Members of the Waples Memorial Early Response Team took a break as they cleared debris that blocked access to a home in Tuscaloosa County, Ala.
The Early Response Team from Waples Memorial United Methodist Church in Denison recently returned from Tuscaloosa, Ala., where the members aided with the cleanup from spring storms.
Operating as a Volunteers-in-Mission team under the auspices of The United Methodist Committee on Relief, this was the team’s third deployment since its creation in the fall 2012.
In April, Tuscaloosa County sustained extensive damage from an F-1 tornado. The tornado snapped and uprooted hundreds of trees and caused minor shingle damage and tore down fences of numerous homes.
The debris from the damaged trees, many of which were over 100 years old, left roads impassable. The Waples team also came across a trailer park that was heavily damaged from trees falling upon the trailers, crushing them.
The team’s primary job was removing the trees from homes, farms and fence lines to allow the residents of Tuscaloosa County to reclaim their lives and return to a sense of normalcy.
The team’s work in Alabama differed from their previous deployments. In their first missions to Granbury and Cleburne, they cleaned up the debris of homes leveled by tornadoes and helped residents find the few personal items that remained. In Moore, Okla., they repaired fences and helped clear rubble from a barn that was destroyed.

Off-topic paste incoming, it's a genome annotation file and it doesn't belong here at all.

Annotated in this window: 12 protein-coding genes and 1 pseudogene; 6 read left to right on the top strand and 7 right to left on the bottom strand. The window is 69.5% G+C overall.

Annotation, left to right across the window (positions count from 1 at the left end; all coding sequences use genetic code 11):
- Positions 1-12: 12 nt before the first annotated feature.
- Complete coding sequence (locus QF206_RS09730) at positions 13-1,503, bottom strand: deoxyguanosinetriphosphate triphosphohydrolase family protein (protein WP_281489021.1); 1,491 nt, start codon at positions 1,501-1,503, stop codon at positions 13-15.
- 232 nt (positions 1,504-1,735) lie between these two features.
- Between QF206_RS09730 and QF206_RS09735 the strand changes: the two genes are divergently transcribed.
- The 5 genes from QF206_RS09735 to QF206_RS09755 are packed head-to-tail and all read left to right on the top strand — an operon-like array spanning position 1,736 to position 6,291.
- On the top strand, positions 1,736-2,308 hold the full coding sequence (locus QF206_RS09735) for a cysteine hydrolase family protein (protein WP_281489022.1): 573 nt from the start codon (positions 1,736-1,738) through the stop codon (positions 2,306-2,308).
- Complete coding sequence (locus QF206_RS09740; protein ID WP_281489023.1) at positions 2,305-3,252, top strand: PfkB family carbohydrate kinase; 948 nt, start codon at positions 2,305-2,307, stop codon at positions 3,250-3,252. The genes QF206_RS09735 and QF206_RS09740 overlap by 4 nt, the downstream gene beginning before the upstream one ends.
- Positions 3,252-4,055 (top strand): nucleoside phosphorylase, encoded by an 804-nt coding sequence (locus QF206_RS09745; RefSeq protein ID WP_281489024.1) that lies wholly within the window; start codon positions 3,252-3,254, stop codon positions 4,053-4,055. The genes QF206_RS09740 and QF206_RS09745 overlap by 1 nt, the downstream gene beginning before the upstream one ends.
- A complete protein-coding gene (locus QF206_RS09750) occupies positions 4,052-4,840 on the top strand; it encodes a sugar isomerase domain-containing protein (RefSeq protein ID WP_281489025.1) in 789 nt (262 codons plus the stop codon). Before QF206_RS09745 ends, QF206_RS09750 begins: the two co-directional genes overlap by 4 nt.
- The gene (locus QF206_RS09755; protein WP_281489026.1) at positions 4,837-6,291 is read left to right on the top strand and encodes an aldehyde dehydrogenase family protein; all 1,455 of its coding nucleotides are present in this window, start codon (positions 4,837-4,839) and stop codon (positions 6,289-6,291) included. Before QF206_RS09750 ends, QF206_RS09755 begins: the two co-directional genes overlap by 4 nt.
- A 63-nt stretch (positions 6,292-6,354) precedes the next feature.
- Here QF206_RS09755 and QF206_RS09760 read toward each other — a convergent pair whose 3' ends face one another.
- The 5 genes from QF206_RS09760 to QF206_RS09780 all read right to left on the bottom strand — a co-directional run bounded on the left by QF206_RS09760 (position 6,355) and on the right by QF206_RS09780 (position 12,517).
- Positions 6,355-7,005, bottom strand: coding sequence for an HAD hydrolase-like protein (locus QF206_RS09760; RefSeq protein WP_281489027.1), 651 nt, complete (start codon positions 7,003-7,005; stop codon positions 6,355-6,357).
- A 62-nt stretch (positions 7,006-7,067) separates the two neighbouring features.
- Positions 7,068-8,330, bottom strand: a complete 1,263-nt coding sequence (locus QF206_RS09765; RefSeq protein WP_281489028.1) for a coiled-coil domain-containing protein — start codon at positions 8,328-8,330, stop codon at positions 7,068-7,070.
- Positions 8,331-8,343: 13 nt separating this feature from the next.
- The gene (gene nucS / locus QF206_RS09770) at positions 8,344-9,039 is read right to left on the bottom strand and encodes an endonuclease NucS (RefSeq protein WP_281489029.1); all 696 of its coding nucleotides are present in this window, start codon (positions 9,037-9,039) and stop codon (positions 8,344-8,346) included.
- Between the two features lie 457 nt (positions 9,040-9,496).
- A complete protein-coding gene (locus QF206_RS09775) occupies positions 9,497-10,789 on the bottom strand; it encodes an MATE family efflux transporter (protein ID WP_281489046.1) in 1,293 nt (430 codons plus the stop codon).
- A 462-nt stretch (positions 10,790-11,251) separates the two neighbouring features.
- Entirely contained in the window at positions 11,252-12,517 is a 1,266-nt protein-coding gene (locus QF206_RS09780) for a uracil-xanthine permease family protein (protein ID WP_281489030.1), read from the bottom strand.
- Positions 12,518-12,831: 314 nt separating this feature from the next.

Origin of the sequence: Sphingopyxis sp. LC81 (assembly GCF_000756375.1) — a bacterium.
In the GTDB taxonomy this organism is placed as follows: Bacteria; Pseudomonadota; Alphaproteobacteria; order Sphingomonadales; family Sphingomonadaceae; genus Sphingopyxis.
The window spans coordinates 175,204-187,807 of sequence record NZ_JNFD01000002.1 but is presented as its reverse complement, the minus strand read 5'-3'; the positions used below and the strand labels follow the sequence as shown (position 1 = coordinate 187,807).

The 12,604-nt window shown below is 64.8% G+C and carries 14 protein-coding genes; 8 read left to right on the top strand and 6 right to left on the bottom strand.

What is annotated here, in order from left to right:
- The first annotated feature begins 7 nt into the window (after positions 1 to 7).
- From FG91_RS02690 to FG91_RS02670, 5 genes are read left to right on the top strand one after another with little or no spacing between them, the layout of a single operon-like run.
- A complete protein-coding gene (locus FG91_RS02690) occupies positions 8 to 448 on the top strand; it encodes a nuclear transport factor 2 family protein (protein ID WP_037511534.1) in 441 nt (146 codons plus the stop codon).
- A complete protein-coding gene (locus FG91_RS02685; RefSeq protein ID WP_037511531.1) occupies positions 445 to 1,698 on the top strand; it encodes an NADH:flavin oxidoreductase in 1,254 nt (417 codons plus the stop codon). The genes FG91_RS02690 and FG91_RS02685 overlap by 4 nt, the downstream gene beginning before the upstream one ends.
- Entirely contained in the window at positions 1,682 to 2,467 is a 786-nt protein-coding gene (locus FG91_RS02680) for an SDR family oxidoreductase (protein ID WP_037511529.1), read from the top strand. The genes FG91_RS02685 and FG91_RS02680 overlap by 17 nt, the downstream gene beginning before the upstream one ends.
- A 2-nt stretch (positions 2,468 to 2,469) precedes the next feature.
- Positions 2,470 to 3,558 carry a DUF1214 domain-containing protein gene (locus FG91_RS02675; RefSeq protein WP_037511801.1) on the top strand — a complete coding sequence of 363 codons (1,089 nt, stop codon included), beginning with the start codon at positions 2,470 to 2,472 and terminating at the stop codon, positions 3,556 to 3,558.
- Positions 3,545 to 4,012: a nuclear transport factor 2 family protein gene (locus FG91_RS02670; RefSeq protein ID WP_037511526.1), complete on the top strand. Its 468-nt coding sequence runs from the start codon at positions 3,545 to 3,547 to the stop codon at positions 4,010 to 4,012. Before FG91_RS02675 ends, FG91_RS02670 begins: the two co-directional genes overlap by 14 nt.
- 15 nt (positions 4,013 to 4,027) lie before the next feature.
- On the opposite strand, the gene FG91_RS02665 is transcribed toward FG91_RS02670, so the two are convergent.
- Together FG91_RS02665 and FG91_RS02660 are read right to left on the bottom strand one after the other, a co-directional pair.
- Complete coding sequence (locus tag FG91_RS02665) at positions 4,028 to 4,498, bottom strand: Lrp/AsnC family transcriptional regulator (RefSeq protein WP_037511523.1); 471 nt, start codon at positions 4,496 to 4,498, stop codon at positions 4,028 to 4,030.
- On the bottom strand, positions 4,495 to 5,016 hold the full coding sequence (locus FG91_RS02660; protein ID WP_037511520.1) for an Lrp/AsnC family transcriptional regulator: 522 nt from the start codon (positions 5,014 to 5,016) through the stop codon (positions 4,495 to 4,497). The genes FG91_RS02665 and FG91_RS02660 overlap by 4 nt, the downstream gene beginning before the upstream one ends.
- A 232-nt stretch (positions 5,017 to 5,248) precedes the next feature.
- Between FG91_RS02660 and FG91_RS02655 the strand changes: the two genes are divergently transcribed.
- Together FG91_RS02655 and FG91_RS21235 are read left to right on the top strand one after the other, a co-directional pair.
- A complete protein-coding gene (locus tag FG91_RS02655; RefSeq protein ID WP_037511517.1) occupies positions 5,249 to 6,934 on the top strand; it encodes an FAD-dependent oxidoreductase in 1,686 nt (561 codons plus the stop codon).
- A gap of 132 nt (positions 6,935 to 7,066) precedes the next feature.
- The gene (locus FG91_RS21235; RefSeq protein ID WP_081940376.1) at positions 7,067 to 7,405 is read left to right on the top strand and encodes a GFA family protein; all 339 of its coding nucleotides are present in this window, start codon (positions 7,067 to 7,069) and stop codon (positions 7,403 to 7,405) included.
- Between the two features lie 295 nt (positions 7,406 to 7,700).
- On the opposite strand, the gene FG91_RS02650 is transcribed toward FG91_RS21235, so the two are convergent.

Virtually all the work in Alabama required chain saws. “I think we cut up more trees than there are in all of Grayson County,” the home of Waples Memorial, said one team member.
The same line of storms passed through Arkansas, and team members expected to be deployed there. But the needs in Alabama proved more urgent because of a lack of volunteers in the area.
“It was a long trip, but we made it,” said one team member.
Much of the work involved removing trees toppled by a tornado.
Team leader Gary Hale called it “a God thing.” The local coordinator, the Rev. Rock Stone, sent them to a home, where a woman told them, “I knew you would be here. I prayed this morning and God assured me that help was on the way.”
They learned that the woman’s husband worked out of state and that she provided 24-hour care for their grown daughter, who was permanently on a ventilator. Eight large trees were uprooted and made the home almost inaccessible. Tears of joy were shed by all at the opportunity to make a difference.
The team passed on high praise and compliments to the host church, Taylorville UMC.
“We were treated like royalty,” said Ralph Jones, an original member of the team. The local church treated them to relaxing dinners, fellowship, an ice cream social and a children’s choir performance.
“They let us know how much we were appreciated, and that makes all the work worthwhile,” Jones said.
“It’s hard work,” said Hale, “and it requires a huge commitment. But when you see the difference it makes, you feel like the hardship is only a minor inconvenience.”
The Waples team has about 35 members, many of whom work behind the scenes to make the deployments possible. Most are from Waples, but several are from other United Methodist churches in Grayson County, and two are members of other denominations. Ages range from the 30s to the 80s.
After the long trip, Hale said, “Give us a little time to rest and we’ll be ready to go again!”